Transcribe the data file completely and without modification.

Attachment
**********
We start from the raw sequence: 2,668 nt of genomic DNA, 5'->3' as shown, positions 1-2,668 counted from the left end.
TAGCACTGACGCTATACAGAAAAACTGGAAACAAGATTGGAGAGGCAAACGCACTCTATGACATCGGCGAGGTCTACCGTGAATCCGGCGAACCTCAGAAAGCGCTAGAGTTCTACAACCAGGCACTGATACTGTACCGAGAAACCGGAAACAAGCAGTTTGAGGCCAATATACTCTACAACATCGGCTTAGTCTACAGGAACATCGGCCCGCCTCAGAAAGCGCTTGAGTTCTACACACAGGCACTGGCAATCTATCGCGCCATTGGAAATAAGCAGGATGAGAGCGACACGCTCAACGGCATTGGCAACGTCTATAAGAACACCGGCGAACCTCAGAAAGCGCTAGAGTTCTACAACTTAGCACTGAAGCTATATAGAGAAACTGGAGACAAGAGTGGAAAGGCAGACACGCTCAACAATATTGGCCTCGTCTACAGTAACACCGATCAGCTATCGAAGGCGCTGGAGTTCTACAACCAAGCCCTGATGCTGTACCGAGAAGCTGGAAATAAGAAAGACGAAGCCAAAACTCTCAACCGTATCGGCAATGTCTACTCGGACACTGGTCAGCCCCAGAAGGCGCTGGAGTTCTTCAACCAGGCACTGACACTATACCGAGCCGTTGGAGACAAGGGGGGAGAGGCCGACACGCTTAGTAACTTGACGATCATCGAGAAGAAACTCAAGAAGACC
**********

We start from the raw sequence: 2,668 nt of genomic DNA, 5'->3' as shown, positions 1-2,668 counted from the left end.
TAGCACTGACGCTATACAGAAAAACTGGAAACAAGATTGGAGAGGCAAACGCACTCTATGACATCGGCGAGGTCTACCGTGAATCCGGCGAACCTCAGAAAGCGCTAGAGTTCTACAACCAGGCACTGATACTGTACCGAGAAACCGGAAACAAGCAGTTTGAGGCCAATATACTCTACAACATCGGCTTAGTCTACAGGAACATCGGCCCGCCTCAGAAAGCGCTTGAGTTCTACACACAGGCACTGGCAATCTATCGCGCCATTGGAAATAAGCAGGATGAGAGCGACACGCTCAACGGCATTGGCAACGTCTATAAGAACACCGGCGAACCTCAGAAAGCGCTAGAGTTCTACAACTTAGCACTGAAGCTATATAGAGAAACTGGAGACAAGAGTGGAAAGGCAGACACGCTCAACAATATTGGCCTCGTCTACAGTAACACCGATCAGCTATCGAAGGCGCTGGAGTTCTACAACCAAGCCCTGATGCTGTACCGAGAAGCTGGAAATAAGAAAGACGAAGCCAAAACTCTCAACCGTATCGGCAATGTCTACTCGGACACTGGTCAGCCCCAGAAGGCGCTGGAGTTCTTCAACCAGGCACTGACACTATACCGAGCCGTTGGAGACAAGGGGGGAGAGGCCGACACGCTTAGTAACTTGACGATCATCGAGAAGAAACTCAAGAAGACC